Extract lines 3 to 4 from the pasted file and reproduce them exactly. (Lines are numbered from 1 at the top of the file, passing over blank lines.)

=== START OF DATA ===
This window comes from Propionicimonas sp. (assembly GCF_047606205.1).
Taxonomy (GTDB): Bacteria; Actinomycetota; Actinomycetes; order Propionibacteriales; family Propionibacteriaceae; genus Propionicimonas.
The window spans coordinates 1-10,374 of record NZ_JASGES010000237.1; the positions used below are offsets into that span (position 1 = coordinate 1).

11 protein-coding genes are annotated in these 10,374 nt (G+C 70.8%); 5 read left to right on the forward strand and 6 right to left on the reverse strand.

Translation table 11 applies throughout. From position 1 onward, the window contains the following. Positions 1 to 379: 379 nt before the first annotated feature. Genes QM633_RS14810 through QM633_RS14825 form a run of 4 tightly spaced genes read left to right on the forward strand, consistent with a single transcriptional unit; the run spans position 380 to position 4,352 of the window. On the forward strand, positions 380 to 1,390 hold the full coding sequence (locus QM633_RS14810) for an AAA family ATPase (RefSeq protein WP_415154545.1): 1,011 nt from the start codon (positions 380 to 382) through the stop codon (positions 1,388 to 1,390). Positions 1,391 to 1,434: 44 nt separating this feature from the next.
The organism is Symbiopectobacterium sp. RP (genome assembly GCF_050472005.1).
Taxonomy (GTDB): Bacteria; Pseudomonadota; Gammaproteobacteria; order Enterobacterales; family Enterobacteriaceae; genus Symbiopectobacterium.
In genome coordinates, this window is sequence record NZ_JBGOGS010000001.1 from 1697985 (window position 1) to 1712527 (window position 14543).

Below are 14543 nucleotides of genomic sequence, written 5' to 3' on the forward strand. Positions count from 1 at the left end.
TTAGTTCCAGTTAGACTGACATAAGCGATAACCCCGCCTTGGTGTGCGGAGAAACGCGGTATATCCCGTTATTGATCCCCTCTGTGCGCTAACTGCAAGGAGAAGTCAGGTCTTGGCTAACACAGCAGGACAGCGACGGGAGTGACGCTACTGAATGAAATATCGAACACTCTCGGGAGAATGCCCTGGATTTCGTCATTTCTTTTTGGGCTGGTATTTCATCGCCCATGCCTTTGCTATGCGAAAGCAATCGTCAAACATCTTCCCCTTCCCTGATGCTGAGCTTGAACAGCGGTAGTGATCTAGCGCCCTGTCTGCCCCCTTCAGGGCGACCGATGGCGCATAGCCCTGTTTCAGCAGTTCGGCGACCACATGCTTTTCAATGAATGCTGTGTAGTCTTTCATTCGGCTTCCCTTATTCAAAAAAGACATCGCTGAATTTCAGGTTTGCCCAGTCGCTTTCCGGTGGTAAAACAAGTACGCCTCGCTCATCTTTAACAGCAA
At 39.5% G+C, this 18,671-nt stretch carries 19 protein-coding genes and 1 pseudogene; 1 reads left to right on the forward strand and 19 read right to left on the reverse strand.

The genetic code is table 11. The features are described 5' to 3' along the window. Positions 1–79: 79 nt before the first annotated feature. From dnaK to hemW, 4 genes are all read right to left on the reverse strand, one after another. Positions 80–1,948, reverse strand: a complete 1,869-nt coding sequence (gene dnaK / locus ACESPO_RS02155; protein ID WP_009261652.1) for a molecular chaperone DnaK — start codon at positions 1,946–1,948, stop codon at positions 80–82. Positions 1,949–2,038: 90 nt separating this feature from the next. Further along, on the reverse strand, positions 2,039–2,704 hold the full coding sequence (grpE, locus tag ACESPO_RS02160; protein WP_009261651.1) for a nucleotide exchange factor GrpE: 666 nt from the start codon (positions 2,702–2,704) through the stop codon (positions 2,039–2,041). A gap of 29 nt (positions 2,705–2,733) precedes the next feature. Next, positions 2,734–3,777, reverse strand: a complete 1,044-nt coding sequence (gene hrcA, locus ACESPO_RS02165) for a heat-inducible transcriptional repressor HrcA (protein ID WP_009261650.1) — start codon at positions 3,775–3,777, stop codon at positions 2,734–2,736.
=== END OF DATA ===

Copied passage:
The window spans coordinates 1-10,374 of record NZ_JASGES010000237.1; the positions used below are offsets into that span (position 1 = coordinate 1).

11 protein-coding genes are annotated in these 10,374 nt (G+C 70.8%); 5 read left to right on the forward strand and 6 right to left on the reverse strand.